ConstructionPro Week, Volume: 1 - Issue: 16 - 08/20/2012

Do Subcontractors Have Adequate Payment Protection?

By Bruce Jervis


If one is not at the top of the payment chain, things can be precarious. A prime contractor receives payment directly from the project owner. Subcontractors are dependent on the prime to pass those project funds through as compensation for the subs’ contributions to the project. Prime contractors are not always quick to do so.


Two recent cases illustrate the payment vulnerability of subcontractors. In the first case, the prime contractor filed for bankruptcy, leaving its subcontractor unpaid. The sub argued the debt was not dischargeable in bankruptcy because the prime contractor held the project funds in trust for its subcontractors and suppliers. The subcontractor lost that argument. While the prime contractor had contractual and statutory duties to pay its subs, the prime did not hold the project funds in trust. The prime could discharge the payment obligation in bankruptcy.


The second case addressed the enforceability of the waiver of a subcontractor’s public works payment bond rights. The subcontract said that if the sub failed to furnish a payment bond in the subcontract amount, the sub waived any claim against the payment bond furnished by the prime contractor in accordance with the public works statute. This waiver was ruled a violation of public policy and unenforceable.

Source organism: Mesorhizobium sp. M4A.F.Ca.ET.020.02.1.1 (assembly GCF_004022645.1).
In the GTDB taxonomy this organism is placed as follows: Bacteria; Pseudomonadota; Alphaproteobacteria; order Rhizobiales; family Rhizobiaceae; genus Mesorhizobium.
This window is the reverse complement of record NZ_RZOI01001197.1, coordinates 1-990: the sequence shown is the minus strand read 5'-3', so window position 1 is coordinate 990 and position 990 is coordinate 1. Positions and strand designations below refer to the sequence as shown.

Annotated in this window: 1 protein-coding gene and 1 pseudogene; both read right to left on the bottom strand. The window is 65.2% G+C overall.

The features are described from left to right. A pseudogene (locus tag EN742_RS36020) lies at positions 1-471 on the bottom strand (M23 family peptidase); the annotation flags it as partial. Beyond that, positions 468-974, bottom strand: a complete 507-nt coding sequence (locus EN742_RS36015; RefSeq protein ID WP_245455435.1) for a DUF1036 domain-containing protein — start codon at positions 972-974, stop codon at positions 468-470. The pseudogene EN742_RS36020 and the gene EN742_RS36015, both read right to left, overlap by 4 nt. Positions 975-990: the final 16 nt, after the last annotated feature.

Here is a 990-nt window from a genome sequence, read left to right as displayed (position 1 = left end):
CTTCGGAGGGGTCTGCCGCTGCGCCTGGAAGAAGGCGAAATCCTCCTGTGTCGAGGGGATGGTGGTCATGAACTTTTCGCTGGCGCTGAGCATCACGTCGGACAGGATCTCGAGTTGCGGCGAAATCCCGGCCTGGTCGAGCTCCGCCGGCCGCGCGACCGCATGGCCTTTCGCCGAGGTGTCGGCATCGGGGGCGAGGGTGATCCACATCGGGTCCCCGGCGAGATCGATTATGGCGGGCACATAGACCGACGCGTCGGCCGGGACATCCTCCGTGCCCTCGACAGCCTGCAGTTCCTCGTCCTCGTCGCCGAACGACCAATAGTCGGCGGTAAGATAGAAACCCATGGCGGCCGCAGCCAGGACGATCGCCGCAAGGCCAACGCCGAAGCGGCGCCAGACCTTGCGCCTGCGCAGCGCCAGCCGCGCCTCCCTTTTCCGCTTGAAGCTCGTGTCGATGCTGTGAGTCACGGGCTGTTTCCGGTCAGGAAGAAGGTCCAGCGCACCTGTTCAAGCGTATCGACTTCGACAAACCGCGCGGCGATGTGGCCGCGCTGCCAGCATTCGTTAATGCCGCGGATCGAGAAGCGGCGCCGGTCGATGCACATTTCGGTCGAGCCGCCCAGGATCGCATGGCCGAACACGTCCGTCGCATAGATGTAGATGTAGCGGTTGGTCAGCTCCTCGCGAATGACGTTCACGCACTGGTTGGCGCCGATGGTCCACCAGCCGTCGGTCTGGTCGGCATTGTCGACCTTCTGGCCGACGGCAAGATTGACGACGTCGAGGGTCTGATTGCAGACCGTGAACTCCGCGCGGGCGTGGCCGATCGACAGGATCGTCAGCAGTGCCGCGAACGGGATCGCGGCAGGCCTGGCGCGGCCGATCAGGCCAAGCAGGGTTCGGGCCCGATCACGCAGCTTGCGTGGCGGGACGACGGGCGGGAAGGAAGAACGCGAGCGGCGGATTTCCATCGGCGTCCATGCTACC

Do you think subcontractors have adequate payment protection? Some contend that mechanic’s lien rights and payment bond rights are sufficient; if a sub fails to secure payment, it is the sub’s own fault. But it is not always that straightforward. What do you think? I welcome your comments.



Absolutely not. In business since 1993, I finally had cause to file a mechanic's lien on a property, coincidentally, just down the street from your office. Filing and perfecting a lien is an expensive minefield. The winner is usually the one that has and holds the most money, which is almost never the subcontractor.
Posted by: Todd Schneider / Schneider Contracting Corporation - Friday, August 24, 2012 6:34 PM

The payment rights for subcontractors are definitely not sufficiently protected. I was in a situation recently were the primecontractor submitted invoices and was paid for our work and just kept the money. This was a clear violation of the primecontract agreement between him and the owner. The owner was unwilling to force the primecontractor to live up to his contract. A year and a half later I got 1/3rd of my money.
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